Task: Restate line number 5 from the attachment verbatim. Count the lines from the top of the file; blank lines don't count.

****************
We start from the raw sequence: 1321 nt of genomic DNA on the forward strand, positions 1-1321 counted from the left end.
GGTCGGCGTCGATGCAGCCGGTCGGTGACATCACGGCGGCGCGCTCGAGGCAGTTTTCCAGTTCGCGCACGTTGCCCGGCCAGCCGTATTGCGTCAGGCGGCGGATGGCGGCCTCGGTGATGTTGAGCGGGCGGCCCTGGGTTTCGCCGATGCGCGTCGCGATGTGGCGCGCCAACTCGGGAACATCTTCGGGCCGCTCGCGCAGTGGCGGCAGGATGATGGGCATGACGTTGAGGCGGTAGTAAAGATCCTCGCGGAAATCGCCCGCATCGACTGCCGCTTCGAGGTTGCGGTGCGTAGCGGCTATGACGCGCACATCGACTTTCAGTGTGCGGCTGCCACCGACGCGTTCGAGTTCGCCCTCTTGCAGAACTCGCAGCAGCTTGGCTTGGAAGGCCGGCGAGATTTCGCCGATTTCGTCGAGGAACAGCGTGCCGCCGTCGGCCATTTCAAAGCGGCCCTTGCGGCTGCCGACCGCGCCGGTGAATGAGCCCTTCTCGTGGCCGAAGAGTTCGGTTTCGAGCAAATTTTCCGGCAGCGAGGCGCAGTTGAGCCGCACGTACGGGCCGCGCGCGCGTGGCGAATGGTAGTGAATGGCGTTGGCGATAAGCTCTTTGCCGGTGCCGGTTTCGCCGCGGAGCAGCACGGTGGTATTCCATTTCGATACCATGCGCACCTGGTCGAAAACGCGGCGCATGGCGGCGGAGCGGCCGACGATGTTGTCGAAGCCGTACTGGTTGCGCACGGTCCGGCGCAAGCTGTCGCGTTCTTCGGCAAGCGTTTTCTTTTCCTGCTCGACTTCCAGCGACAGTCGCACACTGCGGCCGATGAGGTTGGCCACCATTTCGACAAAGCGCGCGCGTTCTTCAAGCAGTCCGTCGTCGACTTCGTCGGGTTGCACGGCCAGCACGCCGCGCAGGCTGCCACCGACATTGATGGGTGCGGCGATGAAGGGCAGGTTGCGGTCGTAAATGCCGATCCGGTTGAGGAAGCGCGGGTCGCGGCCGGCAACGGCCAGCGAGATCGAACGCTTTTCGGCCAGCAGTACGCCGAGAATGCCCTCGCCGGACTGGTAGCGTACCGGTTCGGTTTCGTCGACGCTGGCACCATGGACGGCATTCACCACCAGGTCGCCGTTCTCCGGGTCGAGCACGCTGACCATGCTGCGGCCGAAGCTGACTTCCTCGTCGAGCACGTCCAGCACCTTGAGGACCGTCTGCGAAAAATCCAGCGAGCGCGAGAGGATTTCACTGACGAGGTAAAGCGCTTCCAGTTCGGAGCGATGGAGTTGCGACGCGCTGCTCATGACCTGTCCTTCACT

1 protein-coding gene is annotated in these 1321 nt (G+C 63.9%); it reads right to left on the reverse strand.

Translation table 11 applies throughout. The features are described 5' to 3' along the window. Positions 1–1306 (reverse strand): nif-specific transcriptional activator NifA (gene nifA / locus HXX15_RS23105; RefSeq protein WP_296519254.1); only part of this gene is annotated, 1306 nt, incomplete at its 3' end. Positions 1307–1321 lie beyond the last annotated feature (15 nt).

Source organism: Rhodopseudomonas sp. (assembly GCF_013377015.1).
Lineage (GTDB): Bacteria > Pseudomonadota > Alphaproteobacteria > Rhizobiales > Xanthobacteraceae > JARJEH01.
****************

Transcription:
Source organism: Rhodopseudomonas sp. (assembly GCF_013377015.1).